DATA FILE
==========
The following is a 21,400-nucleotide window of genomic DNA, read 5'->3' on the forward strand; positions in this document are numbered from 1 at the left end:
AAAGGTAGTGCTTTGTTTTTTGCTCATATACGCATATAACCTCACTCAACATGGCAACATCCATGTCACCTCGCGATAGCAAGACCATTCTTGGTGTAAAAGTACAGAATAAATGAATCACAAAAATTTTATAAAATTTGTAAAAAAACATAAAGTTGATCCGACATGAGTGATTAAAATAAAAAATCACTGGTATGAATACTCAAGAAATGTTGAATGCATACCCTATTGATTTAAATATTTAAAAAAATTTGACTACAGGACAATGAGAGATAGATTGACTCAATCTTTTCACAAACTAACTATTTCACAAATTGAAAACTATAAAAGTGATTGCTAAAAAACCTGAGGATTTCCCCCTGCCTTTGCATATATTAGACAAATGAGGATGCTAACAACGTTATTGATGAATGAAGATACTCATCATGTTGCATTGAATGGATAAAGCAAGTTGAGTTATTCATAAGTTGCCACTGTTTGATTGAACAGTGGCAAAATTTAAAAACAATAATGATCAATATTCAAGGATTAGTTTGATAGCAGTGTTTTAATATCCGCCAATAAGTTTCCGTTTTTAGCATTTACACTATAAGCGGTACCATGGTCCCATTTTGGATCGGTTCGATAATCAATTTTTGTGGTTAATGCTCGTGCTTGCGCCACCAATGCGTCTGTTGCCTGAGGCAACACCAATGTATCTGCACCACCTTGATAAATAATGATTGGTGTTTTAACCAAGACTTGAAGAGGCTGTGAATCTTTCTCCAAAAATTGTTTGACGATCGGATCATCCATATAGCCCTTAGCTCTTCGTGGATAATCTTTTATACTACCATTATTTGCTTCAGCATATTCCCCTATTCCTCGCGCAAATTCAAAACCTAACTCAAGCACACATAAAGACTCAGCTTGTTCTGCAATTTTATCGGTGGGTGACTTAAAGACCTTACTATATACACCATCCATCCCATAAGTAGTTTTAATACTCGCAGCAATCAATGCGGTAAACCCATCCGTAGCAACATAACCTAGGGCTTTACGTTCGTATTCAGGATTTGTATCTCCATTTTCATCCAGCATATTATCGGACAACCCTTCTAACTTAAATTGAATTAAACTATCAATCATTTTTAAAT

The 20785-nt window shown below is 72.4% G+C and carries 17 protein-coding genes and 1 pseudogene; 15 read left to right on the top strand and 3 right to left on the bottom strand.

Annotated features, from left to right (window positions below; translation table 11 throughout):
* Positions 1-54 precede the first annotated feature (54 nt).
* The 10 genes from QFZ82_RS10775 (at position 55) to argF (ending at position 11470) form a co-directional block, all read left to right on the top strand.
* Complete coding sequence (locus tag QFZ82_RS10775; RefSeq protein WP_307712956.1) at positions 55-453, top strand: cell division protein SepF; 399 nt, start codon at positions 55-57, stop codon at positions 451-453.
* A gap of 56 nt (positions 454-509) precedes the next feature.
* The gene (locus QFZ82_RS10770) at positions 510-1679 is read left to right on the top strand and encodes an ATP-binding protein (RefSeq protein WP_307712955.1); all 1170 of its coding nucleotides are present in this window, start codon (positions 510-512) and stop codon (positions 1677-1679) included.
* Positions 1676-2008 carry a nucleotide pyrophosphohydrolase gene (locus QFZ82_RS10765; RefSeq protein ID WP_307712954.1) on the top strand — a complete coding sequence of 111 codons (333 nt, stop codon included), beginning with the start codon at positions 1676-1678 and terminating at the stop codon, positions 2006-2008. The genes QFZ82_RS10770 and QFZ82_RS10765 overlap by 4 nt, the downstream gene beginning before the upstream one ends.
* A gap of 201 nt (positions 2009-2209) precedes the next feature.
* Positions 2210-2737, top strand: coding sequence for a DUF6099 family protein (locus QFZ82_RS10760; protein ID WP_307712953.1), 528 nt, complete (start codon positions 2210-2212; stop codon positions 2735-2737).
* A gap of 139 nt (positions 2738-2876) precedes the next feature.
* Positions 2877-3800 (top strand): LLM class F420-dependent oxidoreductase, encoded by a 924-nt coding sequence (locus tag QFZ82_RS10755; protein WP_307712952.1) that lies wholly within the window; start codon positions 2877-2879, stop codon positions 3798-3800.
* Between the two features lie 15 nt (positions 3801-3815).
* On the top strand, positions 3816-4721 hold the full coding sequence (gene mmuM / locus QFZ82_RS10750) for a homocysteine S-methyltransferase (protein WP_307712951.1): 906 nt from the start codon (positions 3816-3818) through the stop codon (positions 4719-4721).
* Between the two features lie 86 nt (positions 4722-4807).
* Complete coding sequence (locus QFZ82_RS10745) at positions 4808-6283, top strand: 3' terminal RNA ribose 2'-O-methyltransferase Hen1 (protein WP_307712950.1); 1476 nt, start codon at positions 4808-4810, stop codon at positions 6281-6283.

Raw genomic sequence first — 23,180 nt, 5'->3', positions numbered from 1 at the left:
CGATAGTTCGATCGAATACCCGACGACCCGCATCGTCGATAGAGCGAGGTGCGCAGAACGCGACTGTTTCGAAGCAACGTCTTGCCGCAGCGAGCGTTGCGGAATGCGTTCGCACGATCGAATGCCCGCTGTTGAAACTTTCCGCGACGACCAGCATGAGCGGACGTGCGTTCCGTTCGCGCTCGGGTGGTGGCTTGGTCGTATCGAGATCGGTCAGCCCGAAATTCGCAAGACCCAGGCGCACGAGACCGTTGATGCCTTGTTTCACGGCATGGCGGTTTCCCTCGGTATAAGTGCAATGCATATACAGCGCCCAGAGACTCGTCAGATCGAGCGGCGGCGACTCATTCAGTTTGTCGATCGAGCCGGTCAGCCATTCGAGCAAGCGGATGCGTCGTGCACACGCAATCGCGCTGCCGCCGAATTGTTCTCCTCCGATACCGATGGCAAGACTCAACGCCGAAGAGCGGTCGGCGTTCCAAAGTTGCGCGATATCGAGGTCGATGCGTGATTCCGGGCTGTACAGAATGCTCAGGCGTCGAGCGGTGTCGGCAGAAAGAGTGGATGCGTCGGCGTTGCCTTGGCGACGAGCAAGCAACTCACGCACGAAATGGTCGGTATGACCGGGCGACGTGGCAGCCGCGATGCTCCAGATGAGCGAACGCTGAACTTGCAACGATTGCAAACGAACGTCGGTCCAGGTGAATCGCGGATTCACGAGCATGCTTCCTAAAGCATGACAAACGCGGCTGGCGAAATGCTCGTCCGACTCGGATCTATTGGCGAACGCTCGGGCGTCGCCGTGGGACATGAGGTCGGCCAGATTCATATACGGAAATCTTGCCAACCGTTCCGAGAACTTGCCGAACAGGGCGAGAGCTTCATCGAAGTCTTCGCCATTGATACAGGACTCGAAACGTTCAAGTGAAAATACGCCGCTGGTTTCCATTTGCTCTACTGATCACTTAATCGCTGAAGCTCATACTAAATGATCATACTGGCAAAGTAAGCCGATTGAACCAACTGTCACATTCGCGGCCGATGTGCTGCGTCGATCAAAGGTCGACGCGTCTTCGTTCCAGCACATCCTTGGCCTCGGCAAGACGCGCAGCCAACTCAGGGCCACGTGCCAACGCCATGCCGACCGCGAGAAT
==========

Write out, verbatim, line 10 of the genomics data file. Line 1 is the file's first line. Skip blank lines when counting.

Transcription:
* Positions 1676-2008 carry a nucleotide pyrophosphohydrolase gene (locus QFZ82_RS10765; RefSeq protein ID WP_307712954.1) on the top strand — a complete coding sequence of 111 codons (333 nt, stop codon included), beginning with the start codon at positions 1676-1678 and terminating at the stop codon, positions 2006-2008. The genes QFZ82_RS10770 and QFZ82_RS10765 overlap by 4 nt, the downstream gene beginning before the upstream one ends.